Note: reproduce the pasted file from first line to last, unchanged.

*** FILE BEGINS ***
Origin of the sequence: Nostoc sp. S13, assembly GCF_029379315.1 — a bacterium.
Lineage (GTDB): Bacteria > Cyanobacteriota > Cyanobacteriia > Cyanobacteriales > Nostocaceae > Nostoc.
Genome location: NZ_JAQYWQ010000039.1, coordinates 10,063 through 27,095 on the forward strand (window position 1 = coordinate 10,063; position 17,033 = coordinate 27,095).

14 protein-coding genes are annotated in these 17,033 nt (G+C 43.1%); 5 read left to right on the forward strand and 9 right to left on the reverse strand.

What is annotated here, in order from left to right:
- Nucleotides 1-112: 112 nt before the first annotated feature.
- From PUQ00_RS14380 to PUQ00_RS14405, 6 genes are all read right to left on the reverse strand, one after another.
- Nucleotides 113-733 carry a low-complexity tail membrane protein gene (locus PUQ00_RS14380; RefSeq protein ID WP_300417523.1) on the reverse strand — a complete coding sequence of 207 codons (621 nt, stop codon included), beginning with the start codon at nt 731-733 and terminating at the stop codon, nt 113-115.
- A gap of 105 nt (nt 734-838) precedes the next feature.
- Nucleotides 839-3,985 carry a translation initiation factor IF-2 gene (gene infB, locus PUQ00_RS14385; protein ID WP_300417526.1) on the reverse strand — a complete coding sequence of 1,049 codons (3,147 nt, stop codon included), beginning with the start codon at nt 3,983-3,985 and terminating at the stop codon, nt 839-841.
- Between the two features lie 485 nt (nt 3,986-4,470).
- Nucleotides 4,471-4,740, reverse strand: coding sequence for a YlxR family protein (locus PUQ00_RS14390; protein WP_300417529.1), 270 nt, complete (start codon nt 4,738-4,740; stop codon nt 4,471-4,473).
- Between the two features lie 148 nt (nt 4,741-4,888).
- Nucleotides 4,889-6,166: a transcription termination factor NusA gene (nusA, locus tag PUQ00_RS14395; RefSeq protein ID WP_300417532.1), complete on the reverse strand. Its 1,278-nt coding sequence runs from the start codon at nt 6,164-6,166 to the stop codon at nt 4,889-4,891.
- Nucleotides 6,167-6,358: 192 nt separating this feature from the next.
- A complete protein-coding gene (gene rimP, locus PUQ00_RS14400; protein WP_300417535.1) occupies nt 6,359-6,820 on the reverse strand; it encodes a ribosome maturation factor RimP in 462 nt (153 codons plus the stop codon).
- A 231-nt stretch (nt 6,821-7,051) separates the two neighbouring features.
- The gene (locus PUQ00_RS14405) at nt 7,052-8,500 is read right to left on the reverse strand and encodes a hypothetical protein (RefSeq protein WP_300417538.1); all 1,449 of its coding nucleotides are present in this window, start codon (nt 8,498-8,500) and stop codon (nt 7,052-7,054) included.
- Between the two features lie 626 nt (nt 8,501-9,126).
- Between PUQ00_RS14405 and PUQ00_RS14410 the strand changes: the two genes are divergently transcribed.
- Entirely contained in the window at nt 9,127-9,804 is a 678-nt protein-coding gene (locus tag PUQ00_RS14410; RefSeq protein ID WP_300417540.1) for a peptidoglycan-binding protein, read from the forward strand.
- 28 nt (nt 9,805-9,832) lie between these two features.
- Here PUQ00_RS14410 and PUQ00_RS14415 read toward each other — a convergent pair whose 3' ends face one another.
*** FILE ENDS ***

Origin of the sequence: Nostoc sp. S13, assembly GCF_029379315.1 — a bacterium.
Lineage (GTDB): Bacteria > Cyanobacteriota > Cyanobacteriia > Cyanobacteriales > Nostocaceae > Nostoc.
Genome location: NZ_JAQYWQ010000039.1, coordinates 10,063 through 27,095 on the forward strand (window position 1 = coordinate 10,063; position 17,033 = coordinate 27,095).

14 protein-coding genes are annotated in these 17,033 nt (G+C 43.1%); 5 read left to right on the forward strand and 9 right to left on the reverse strand.

What is annotated here, in order from left to right:
- Nucleotides 1-112: 112 nt before the first annotated feature.
- From PUQ00_RS14380 to PUQ00_RS14405, 6 genes are all read right to left on the reverse strand, one after another.
- Nucleotides 113-733 carry a low-complexity tail membrane protein gene (locus PUQ00_RS14380; RefSeq protein ID WP_300417523.1) on the reverse strand — a complete coding sequence of 207 codons (621 nt, stop codon included), beginning with the start codon at nt 731-733 and terminating at the stop codon, nt 113-115.
- A gap of 105 nt (nt 734-838) precedes the next feature.
- Nucleotides 839-3,985 carry a translation initiation factor IF-2 gene (gene infB, locus PUQ00_RS14385; protein ID WP_300417526.1) on the reverse strand — a complete coding sequence of 1,049 codons (3,147 nt, stop codon included), beginning with the start codon at nt 3,983-3,985 and terminating at the stop codon, nt 839-841.
- Between the two features lie 485 nt (nt 3,986-4,470).
- Nucleotides 4,471-4,740, reverse strand: coding sequence for a YlxR family protein (locus PUQ00_RS14390; protein WP_300417529.1), 270 nt, complete (start codon nt 4,738-4,740; stop codon nt 4,471-4,473).
- Between the two features lie 148 nt (nt 4,741-4,888).
- Nucleotides 4,889-6,166: a transcription termination factor NusA gene (nusA, locus tag PUQ00_RS14395; RefSeq protein ID WP_300417532.1), complete on the reverse strand. Its 1,278-nt coding sequence runs from the start codon at nt 6,164-6,166 to the stop codon at nt 4,889-4,891.
- Nucleotides 6,167-6,358: 192 nt separating this feature from the next.
- A complete protein-coding gene (gene rimP, locus PUQ00_RS14400; protein WP_300417535.1) occupies nt 6,359-6,820 on the reverse strand; it encodes a ribosome maturation factor RimP in 462 nt (153 codons plus the stop codon).
- A 231-nt stretch (nt 6,821-7,051) separates the two neighbouring features.
- The gene (locus PUQ00_RS14405) at nt 7,052-8,500 is read right to left on the reverse strand and encodes a hypothetical protein (RefSeq protein WP_300417538.1); all 1,449 of its coding nucleotides are present in this window, start codon (nt 8,498-8,500) and stop codon (nt 7,052-7,054) included.
- Between the two features lie 626 nt (nt 8,501-9,126).
- Between PUQ00_RS14405 and PUQ00_RS14410 the strand changes: the two genes are divergently transcribed.
- Entirely contained in the window at nt 9,127-9,804 is a 678-nt protein-coding gene (locus tag PUQ00_RS14410; RefSeq protein ID WP_300417540.1) for a peptidoglycan-binding protein, read from the forward strand.
- 28 nt (nt 9,805-9,832) lie between these two features.
- Here PUQ00_RS14410 and PUQ00_RS14415 read toward each other — a convergent pair whose 3' ends face one another.